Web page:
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Making a Splash (1984)

Peter Greenaway's celebration of water, and the human relationship with it, choreographed to Michael Nyman music and culminating with a synchronised swimming sequence!

Director:

Peter Greenaway
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Storyline

Peter Greenaway's celebration of water, and the human relationship with it, choreographed to Michael Nyman music and culminating with a synchronised swimming sequence! Written by D.Giddings <darren.giddings@newcastle.ac.uk>

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Plot Keywords:

swimming | art | independent film | See All (3) »

Genres:

Short | Music

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Details

Country:

UK

Language:

English

Release Date:

8 July 1984 (UK) See more »

Also Known As:

Facendo un tuffo See more »

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Technical Specs

Runtime:

Color:

Color
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User Reviews

 
"Music Video" set to Nyman's Water Dances.
12 January 2007 | by ChungMoSee all my reviews

A commission for UK's Channel 4, you could say this was a sort of trial run for Greenaway's Prospero's Books which features a similar use of water images at times. Well shot on Super 16mm and without any of Greenaway's signature obsessions with bodily decay or highly obscure literary references that might turn the average viewer off, this could be one of his most accessible pieces. It's a 25 min musical mostly set in a swimming pool filled with children then adults then a troupe of synchronized swimmers. There is a brief bit of nudity in the middle of the piece but as in most other Greenaway films it's like seeing a nude sculpture in the art museum. The film is quite good until the last 8 minutes where it seems the filmmakers ran out of steam but fortunately there's the synchronized water dancing and the great music at this point.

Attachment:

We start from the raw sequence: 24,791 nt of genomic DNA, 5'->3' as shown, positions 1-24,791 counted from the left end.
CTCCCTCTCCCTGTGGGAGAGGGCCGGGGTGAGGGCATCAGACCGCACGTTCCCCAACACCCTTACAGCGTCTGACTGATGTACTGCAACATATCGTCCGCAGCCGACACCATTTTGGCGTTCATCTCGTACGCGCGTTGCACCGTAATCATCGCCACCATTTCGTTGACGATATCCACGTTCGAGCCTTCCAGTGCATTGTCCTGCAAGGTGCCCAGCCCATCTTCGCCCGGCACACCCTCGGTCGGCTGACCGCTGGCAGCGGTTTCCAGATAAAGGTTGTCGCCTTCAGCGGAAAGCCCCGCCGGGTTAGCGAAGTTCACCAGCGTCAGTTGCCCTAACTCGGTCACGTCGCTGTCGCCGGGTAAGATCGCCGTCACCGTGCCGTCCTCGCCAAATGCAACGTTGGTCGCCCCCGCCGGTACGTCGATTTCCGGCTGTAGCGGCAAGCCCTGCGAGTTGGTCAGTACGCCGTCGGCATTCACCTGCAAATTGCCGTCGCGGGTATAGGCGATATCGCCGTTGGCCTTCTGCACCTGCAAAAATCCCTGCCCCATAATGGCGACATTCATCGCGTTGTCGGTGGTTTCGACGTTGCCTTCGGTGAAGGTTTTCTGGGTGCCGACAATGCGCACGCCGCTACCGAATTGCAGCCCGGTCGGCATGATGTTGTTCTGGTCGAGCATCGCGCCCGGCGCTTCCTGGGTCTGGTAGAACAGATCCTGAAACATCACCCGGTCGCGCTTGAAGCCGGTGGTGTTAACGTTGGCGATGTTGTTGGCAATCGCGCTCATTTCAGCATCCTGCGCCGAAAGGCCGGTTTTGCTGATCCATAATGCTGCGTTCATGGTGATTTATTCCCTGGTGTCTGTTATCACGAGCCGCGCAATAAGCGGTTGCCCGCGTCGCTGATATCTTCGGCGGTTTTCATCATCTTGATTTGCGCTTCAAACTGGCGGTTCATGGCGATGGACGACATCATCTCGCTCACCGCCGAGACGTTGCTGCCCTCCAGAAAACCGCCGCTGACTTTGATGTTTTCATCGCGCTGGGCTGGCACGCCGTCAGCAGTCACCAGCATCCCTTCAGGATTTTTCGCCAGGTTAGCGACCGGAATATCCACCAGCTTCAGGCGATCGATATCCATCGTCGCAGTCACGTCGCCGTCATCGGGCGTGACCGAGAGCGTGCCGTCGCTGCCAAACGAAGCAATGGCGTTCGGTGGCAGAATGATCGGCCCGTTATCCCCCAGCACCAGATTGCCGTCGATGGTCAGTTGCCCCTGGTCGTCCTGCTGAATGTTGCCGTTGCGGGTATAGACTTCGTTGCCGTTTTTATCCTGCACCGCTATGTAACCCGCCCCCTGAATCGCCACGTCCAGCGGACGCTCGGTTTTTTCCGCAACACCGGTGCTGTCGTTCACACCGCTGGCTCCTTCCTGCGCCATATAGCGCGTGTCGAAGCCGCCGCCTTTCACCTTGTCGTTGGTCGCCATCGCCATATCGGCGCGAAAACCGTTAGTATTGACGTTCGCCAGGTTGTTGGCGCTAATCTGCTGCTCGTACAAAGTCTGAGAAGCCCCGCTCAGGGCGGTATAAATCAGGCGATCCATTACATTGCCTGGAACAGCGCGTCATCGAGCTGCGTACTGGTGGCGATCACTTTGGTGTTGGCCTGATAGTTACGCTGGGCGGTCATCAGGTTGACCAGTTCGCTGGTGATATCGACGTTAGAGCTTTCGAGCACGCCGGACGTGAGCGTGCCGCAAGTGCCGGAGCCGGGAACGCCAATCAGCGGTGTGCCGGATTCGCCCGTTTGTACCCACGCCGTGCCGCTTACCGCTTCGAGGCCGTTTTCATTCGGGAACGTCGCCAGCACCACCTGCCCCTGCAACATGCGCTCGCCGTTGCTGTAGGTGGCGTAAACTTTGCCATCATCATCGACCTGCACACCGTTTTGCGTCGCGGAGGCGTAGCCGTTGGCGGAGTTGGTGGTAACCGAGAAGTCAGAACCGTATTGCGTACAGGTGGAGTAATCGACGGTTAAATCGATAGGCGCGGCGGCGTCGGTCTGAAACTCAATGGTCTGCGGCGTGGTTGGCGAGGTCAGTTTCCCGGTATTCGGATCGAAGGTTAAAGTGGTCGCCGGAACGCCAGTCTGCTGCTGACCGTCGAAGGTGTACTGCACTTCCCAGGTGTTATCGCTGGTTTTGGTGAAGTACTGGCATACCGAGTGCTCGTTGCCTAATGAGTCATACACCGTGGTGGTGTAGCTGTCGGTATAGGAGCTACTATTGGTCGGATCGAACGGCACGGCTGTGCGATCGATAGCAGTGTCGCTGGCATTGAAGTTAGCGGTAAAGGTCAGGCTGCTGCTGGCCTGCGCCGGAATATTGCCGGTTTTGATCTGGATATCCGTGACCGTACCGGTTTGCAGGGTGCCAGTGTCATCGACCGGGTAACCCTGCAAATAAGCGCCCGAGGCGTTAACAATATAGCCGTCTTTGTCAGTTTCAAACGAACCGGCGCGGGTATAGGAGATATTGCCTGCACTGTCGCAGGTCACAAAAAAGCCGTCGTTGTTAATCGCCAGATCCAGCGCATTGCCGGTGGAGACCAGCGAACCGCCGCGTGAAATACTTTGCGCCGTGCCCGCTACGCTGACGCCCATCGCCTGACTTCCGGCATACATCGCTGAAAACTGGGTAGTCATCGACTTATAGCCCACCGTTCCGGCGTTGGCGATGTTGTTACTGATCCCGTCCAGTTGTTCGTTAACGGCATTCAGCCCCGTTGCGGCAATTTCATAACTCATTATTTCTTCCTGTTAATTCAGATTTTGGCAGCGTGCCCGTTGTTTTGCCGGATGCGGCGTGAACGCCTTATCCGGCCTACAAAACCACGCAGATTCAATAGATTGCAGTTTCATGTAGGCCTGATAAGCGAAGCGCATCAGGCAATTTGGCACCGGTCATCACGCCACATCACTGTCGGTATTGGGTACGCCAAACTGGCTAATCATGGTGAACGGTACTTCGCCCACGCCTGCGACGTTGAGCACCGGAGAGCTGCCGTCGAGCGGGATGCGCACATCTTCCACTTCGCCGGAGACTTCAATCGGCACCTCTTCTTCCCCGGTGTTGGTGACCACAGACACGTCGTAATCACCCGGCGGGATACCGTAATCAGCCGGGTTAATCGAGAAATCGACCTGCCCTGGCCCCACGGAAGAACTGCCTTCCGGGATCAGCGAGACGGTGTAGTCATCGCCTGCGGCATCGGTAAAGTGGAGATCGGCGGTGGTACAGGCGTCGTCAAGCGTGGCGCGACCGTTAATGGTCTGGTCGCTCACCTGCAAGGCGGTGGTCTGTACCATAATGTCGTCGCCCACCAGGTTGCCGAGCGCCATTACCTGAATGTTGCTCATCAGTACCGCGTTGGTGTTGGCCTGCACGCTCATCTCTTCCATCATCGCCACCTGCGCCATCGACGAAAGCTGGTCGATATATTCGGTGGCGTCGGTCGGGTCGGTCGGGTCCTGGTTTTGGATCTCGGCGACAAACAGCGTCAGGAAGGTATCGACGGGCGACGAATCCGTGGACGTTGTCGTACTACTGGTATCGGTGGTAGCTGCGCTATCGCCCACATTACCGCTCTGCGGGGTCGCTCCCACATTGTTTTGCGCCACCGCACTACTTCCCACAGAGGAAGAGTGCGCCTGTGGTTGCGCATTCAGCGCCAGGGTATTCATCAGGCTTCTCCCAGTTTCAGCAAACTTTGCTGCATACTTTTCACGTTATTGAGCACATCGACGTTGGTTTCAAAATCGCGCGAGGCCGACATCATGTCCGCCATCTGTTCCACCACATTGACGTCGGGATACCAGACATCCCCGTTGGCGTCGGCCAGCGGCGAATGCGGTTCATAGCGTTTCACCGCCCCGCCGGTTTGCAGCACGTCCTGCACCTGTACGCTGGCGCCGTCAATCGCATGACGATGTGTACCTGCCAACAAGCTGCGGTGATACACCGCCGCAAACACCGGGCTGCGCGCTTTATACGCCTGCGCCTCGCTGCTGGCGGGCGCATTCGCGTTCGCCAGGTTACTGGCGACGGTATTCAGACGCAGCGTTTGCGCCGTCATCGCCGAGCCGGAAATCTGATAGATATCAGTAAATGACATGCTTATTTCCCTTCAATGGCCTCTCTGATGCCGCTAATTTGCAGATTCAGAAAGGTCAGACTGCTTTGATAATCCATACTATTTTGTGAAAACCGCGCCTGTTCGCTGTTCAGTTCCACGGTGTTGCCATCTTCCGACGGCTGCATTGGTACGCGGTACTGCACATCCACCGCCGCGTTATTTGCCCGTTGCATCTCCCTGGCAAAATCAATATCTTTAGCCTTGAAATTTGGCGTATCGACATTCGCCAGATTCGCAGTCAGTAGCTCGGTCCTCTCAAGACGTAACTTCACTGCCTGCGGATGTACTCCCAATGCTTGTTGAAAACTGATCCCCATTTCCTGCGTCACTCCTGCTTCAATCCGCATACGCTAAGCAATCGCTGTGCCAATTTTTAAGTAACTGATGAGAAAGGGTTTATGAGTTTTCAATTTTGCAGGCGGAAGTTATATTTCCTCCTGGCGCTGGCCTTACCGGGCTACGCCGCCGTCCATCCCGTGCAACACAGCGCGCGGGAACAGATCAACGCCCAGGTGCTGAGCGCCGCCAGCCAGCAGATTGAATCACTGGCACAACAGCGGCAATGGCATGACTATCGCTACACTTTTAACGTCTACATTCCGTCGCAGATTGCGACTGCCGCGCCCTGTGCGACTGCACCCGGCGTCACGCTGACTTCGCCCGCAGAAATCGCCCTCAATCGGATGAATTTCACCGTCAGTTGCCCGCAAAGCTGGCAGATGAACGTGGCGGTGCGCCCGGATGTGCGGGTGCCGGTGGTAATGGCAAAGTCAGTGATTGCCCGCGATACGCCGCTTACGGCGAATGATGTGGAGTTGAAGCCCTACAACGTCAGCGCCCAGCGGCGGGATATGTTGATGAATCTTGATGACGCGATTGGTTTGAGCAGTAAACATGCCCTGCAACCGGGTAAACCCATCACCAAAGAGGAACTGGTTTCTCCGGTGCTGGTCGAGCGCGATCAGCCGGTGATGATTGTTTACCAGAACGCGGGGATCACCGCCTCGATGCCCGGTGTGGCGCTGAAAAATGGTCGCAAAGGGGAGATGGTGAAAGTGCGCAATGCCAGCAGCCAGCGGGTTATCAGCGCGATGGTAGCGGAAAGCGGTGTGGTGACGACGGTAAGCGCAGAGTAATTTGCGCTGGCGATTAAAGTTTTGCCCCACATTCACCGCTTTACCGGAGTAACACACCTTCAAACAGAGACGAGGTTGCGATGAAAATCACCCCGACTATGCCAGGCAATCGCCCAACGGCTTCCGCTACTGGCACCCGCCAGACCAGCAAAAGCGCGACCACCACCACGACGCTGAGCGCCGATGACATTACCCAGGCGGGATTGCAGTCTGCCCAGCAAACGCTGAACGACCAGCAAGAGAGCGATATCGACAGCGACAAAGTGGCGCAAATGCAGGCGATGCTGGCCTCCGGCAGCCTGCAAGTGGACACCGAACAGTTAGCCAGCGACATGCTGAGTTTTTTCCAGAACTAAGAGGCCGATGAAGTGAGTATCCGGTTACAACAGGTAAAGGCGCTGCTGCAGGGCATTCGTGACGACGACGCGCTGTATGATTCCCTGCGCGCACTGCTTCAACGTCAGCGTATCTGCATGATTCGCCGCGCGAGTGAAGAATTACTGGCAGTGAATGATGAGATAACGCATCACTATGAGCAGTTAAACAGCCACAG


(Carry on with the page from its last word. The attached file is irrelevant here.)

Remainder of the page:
This is probably the only place that Michael Nyman's excellent work "Water Dances" can be heard in it's entirety. For some reason, Nyman has never made this recording available on CD or rerecorded the full work although he's done some very good excerpts of it. The CD, "The Kiss and other movements" contains a version of the music that seems to use the same musicians as the recording for this film. This also could be the only time that Nyman has used a drum set in his music (just at the very end). He has wisely avoided that since.

Strangely unavailable except in Japan.


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